May 1 (Reuters) – Gold prices edged lower on Monday as the dollar rose after better-than-expected US manufacturing data, while markets await the Federal Reserve’s interest rate hike decision this week.
Spot gold was down 0.4% at USD 1,982.20 per ounce by 1:55 p.m. ET (1755 GMT), reversing nearly 1% gains made earlier in the session.
US gold futures settled down 0.3% at USD 1,992.20.
US manufacturing pulled off a three-year low in April as new orders improved slightly and employment rebounded, while construction spending increased more than expected in March, boosted by investments in nonresidential structures.
The stronger-than-expected data knocked down the metals market and boosted the dollar a little bit, said Jim Wyckoff, senior analyst at Kitco Metals.
The dollar index gained 0.5%, making greenback-priced bullion less attractive for overseas buyers.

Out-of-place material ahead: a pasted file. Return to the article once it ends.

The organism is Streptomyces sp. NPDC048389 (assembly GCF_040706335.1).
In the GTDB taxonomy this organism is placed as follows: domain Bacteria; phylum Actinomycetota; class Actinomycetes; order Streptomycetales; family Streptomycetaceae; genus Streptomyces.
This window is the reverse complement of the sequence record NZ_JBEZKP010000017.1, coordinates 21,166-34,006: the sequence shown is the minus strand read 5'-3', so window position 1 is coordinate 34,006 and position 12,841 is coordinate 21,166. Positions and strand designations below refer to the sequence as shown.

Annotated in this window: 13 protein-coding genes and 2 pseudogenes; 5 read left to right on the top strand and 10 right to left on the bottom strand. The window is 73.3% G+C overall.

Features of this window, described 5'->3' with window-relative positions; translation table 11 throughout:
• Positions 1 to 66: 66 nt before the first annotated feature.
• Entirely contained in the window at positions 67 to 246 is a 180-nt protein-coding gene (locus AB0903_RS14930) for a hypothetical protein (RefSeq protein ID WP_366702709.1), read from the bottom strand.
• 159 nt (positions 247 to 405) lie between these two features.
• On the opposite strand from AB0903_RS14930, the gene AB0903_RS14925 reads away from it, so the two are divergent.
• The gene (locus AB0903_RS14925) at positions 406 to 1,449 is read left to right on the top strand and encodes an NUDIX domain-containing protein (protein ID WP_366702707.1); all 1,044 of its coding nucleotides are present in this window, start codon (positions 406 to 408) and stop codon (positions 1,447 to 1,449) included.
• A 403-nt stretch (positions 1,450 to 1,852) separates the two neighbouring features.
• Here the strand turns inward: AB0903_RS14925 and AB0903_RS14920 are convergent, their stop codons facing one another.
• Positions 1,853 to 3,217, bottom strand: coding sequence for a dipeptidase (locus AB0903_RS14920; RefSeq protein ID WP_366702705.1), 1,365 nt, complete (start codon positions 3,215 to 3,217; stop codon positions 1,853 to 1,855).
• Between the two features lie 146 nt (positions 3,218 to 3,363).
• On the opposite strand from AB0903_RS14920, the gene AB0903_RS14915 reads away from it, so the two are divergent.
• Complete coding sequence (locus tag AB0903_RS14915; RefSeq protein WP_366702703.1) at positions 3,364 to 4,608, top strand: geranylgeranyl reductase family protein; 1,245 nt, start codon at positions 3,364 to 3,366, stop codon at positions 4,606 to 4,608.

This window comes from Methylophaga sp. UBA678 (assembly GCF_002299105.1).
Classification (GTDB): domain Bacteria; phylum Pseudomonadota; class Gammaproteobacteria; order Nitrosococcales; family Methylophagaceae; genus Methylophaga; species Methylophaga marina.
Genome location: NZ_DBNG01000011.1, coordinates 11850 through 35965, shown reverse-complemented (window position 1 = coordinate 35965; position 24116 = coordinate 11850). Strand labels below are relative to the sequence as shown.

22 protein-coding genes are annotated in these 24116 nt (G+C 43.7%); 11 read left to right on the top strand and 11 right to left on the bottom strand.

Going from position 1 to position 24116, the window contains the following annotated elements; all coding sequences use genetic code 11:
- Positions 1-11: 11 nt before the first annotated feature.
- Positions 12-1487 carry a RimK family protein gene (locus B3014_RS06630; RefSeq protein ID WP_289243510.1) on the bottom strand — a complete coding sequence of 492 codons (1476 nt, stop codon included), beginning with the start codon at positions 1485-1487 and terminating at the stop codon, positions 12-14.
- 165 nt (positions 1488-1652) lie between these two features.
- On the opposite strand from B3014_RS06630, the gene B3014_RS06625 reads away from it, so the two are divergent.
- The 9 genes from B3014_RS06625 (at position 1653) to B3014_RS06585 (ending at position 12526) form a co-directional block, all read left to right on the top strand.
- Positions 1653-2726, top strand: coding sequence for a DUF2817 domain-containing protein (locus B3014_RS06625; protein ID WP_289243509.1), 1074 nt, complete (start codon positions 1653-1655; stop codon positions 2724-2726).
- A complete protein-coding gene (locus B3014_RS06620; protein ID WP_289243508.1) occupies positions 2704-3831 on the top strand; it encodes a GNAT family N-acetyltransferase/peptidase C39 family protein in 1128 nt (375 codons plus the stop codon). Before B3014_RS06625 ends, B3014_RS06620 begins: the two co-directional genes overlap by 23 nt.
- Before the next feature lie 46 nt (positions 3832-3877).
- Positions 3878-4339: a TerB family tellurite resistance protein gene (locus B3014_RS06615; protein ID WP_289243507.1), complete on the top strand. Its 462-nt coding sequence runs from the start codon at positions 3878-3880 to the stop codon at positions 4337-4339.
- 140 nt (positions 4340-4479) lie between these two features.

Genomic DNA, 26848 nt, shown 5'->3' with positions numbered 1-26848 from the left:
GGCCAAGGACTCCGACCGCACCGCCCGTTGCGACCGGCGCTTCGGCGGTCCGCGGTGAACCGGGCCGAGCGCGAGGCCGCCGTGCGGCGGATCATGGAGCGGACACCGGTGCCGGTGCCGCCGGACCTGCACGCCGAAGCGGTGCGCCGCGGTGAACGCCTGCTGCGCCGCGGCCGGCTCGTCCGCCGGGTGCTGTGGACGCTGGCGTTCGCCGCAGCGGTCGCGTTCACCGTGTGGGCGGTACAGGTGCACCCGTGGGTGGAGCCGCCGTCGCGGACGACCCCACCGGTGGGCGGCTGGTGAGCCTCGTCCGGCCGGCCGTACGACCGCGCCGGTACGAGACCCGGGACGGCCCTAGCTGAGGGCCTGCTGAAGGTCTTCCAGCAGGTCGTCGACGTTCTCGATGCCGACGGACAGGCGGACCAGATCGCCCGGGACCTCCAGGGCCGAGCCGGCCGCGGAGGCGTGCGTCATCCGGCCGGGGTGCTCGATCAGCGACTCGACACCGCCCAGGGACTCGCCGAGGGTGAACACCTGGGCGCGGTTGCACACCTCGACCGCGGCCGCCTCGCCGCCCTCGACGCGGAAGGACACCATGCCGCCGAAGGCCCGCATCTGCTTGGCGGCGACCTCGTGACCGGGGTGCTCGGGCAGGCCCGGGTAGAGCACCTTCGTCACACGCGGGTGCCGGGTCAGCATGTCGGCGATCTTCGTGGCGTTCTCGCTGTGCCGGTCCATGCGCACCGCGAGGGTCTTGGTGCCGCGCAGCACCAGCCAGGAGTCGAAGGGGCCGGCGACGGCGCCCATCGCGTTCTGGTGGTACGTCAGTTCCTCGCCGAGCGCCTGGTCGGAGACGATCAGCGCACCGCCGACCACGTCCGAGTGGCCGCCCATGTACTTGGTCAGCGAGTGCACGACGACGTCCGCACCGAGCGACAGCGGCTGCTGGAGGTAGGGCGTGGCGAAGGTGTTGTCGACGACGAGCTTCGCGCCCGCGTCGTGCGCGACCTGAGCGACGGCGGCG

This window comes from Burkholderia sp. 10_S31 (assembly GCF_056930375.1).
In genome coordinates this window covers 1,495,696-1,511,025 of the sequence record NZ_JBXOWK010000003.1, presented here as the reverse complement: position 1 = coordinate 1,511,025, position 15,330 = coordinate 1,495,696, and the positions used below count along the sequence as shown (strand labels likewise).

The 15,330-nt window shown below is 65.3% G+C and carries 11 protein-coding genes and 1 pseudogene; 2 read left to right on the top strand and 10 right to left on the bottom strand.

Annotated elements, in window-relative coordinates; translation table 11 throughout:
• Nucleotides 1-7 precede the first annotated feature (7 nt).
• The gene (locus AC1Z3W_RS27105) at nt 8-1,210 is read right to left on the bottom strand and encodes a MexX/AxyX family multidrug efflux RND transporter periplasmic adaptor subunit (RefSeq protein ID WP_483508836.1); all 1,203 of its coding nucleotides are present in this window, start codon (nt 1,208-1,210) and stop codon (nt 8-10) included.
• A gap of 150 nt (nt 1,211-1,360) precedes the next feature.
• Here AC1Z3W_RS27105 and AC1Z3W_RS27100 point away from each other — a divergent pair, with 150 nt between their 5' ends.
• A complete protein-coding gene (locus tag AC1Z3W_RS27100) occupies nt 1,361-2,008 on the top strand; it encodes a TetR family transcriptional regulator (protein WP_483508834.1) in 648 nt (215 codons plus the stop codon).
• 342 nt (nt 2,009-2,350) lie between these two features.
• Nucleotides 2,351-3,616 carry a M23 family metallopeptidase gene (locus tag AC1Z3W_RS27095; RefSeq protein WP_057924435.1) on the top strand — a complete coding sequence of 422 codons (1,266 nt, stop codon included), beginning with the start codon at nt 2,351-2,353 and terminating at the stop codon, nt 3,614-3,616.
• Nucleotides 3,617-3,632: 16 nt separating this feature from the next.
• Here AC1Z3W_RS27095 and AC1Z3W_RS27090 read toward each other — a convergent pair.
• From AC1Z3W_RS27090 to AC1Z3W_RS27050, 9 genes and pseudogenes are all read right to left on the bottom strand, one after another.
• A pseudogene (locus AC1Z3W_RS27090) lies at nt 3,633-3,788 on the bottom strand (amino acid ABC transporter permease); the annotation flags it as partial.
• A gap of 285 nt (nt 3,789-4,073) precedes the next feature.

In early US trading hours, gold prices rebounded to touch USD 2,005 as traders took stock of news that JPMorgan Chase & Co (JPM) would buy most of First Republic Bank’s (FRC) assets after regulators seized the troubled lender over the weekend.
“The move was definitely premature … we used some of that opportunity to try and capitalize on taking some positions off on that move upwards,” said Phillip Streible, chief market strategist at Blue Line Futures, in Chicago.
The Federal Open Market Committee (FOMC) will meet on May 2-3, and markets largely expect a 25-basis point interest rate hike.
Investors will also focus on Fed Chair Jerome Powell’s press conference to assess if the central bank commentary pushes back market expectations of rate cuts before the year-end amid the recent banking turmoil and threats of an imminent recession.
While gold is known as an inflation hedge, rising rates tend to lower demand for zero-yielding bullion.
Spot silver fell 0.2% to about USD 25 per ounce, platinum lost 2.2% to USD 1,050.83, while palladium shed 3.2% to USD 1,452.57.
(Reporting by Deep Vakil in Bengaluru; Editing by Shilpi Majumdar and Shounak Dasgupta)
This article originally appeared on reuters.com